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Published Online: 9 March 2022

Understanding Stigma in Autism: A Narrative Review and Theoretical Model

Publication: Autism in Adulthood
Volume 4, Issue Number 1

Abstract

The experience of stigma by autistic people is relatively understudied, despite contributing to a range of poor outcomes and having an overarching impact on well-being. The current review of the literature synthesizes research to determine what is currently known and presents a theoretical model of autism stigma. Autism stigma is primarily influenced by a public and professional understanding of autism in combination with interpretation of visible autistic traits. Moderating factors include the quality and quantity of contact with autistic people, cultural factors, sex and gender, individual differences, and diagnostic disclosure. Stigma can reduce well-being as well as increase the presence of camouflaging behaviors, which mask autistic traits. Caregivers of autistic people can experience stigma by association, that is, affiliate stigma, which can impact their own well-being. A variety of interventions and approaches to reduce stigma are discussed, including “autism friendly” spaces, positive media representation, educational and psychosocial training for the public and professionals, as well as cultural and systemic shifts that foster inclusivity and recognize neurodiversity.

Abstract

Community brief

Why is this topic important?

Autistic people are known to experience stigma. This means that they can face ignorance, prejudice, and discrimination.

What was the purpose of this article?

The purpose of the article was to review research on autism stigma. We wanted to better understand autism stigma. We looked at why autistic people and their families experienced stigma. We also looked at what factors influenced stigma and the impact of stigma. Last, we discussed how to reduce stigma for autistic people and their families.

What do the authors conclude?

We summarized the research findings into a model. Autism stigma is affected by people's understanding of autism and by visible autistic traits. Poor understanding of autism means that visible autistic traits may be viewed negatively. Certain factors influence the amount of stigma. One factor was the quality and quantity of contact that autistic people have with others. Another factor was cultural differences, such as specific beliefs about autism. Sex and gender were important, as were other differences such as education and age. Last, whether an autistic person had shared their diagnosis affected stigma. Autism stigma had a negative impact on well-being. This included poor mental and physical health, as well as reduced social connections. Autism stigma also led to increased “camouflaging” of autistic traits. Family members also experienced stigma, which can affect their own well-being. Reducing autism stigma is important. To reduce stigma people should create more “autism friendly” spaces. They should include more positive representations of autistic people in the media. They should also improve the autism education of the public and professionals. Last, they should support neurodiversity.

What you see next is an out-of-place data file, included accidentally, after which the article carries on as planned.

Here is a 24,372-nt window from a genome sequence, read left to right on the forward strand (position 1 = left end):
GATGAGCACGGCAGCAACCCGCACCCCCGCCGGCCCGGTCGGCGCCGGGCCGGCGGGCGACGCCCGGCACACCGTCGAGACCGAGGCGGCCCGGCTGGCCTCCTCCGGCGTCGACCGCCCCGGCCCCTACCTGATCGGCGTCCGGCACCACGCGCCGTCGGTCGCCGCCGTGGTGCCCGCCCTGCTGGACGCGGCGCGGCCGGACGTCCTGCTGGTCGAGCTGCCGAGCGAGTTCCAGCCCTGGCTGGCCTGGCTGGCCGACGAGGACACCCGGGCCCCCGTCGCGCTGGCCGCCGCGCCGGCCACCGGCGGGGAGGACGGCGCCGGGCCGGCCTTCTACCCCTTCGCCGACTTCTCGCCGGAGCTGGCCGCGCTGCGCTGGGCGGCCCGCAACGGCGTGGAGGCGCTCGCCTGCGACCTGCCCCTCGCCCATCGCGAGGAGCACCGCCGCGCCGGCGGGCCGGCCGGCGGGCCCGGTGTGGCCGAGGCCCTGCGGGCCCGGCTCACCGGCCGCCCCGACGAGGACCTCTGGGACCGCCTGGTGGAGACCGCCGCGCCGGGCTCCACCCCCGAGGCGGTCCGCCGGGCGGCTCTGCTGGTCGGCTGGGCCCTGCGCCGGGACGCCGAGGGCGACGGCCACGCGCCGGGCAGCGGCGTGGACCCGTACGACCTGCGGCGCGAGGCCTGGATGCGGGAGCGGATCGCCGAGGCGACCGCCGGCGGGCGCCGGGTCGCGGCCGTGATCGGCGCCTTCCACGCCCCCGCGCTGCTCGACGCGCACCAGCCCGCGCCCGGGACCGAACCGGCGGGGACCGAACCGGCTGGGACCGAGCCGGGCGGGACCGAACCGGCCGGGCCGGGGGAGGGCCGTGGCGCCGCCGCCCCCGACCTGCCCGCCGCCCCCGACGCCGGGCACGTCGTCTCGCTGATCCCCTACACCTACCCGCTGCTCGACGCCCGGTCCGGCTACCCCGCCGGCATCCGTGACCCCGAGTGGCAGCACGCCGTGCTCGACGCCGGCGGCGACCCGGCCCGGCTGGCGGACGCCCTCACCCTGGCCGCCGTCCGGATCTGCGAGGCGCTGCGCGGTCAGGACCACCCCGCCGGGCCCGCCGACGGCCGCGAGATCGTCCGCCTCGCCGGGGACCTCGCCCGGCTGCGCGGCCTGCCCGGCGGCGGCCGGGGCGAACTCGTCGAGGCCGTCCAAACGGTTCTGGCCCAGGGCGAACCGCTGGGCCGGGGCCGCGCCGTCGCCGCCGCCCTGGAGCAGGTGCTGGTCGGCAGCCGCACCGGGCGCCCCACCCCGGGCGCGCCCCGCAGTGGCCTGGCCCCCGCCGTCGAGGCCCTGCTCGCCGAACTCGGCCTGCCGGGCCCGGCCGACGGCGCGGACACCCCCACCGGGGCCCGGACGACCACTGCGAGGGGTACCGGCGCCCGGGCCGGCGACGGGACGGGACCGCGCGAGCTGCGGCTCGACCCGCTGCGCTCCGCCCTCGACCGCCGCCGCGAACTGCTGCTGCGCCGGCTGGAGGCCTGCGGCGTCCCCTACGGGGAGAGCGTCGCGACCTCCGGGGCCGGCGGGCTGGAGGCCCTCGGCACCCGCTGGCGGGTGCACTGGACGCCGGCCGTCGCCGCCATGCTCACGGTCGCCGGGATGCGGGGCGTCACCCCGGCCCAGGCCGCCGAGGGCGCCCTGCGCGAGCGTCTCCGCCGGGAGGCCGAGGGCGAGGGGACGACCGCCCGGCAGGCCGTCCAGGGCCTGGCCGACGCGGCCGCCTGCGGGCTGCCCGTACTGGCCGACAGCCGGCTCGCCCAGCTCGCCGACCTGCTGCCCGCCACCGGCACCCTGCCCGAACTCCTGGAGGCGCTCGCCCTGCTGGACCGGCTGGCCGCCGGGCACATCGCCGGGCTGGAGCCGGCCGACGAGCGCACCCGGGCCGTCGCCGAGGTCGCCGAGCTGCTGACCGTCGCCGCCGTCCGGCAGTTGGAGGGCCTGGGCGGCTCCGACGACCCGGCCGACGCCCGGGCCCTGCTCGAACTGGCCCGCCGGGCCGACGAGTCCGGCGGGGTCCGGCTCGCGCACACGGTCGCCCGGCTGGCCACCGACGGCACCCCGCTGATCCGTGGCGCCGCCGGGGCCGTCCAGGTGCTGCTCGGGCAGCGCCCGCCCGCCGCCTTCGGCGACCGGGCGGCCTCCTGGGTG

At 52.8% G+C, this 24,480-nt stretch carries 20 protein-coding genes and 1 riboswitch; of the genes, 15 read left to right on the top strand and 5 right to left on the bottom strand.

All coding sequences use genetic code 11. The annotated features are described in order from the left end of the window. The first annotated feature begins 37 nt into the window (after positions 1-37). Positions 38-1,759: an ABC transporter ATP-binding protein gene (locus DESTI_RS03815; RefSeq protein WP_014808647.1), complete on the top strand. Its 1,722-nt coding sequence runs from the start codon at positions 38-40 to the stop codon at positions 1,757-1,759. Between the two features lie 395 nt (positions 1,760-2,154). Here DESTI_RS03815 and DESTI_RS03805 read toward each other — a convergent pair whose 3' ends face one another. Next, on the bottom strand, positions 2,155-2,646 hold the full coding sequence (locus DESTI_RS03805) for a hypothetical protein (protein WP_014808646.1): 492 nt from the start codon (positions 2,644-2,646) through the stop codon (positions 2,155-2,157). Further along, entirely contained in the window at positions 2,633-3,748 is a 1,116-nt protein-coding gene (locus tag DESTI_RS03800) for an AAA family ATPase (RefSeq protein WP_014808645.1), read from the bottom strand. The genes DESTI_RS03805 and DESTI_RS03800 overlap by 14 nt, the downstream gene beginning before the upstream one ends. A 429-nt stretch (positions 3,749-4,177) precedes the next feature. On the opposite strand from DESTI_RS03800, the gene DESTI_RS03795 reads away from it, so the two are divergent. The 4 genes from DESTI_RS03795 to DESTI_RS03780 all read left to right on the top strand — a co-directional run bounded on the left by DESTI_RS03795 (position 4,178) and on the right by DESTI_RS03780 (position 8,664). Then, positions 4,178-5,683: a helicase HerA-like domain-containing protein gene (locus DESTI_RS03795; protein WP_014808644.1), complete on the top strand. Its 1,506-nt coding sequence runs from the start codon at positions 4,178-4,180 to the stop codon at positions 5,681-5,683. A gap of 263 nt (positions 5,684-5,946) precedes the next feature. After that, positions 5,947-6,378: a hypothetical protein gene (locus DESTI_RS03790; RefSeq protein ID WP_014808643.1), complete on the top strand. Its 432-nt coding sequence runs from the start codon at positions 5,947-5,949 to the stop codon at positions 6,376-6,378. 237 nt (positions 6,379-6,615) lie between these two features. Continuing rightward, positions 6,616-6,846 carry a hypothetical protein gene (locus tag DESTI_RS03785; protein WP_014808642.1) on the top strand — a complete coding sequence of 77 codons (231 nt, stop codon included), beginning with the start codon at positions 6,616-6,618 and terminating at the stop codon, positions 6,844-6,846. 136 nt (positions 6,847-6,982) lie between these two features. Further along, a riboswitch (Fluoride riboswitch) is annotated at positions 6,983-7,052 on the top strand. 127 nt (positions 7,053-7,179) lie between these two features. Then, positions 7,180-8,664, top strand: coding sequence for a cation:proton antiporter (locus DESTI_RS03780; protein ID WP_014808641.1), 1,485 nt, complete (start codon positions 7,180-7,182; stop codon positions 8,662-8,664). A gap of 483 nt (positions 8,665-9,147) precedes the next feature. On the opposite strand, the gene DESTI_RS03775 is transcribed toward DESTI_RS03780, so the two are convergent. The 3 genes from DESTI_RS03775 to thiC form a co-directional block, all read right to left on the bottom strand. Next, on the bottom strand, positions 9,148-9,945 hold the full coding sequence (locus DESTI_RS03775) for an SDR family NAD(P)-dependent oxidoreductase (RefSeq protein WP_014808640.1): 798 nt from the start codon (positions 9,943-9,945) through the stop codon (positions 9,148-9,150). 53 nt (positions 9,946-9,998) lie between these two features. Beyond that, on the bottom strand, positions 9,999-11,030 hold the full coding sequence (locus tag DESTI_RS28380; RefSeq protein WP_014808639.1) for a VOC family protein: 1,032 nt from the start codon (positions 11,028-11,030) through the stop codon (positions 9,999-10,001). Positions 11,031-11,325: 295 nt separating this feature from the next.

What do the authors recommend for future research on this topic?

We need to better understand the factors that lead to autism stigma. We also need more effective ways to reduce stigma for autistic people and their families. Including the autistic community in this research process is very important.

How will this review help autistic adults now and in the future?

The review shows how stigma affects the autistic community. Autistic adults may find that the model helps them understand their own experiences of stigma. We hope the review will help develop more research into how to reduce autism stigma. Reducing autism stigma will improve the lives of autistic adults.

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Authorship Confirmation Statement

C.R.G.J. and A.T. were involved in the conceptualization of the article and wrote the original draft. C.R.G.J. led on the development of the model. K.L. reviewed and edited drafts of the article. All co-authors have reviewed and approved of the article before submission. The article has been submitted solely to this journal and is not published, in press, or submitted elsewhere.

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cover image Autism in Adulthood
Autism in Adulthood
Volume 4Issue Number 1March 2022
Pages: 76 - 91
PubMed: 36605561

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Published online: 9 March 2022
Published in print: March 2022
Published ahead of print: 24 February 2022

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Alice Turnock
School of Medicine, Cardiff University, University Hospital of Wales, Cardiff, United Kingdom.
Kate Langley
Wales Autism Research Centre, School of Psychology, Cardiff University, Cardiff, United Kingdom.
Wales Autism Research Centre, School of Psychology, Cardiff University, Cardiff, United Kingdom.

Notes

Address correspondence to: Catherine R.G. Jones, PhD, School of Psychology, Cardiff University, Park Place, Cardiff CF10 3AT, United Kingdom [email protected]

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No competing financial interests exist.

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The authors did not receive any funding for this review.

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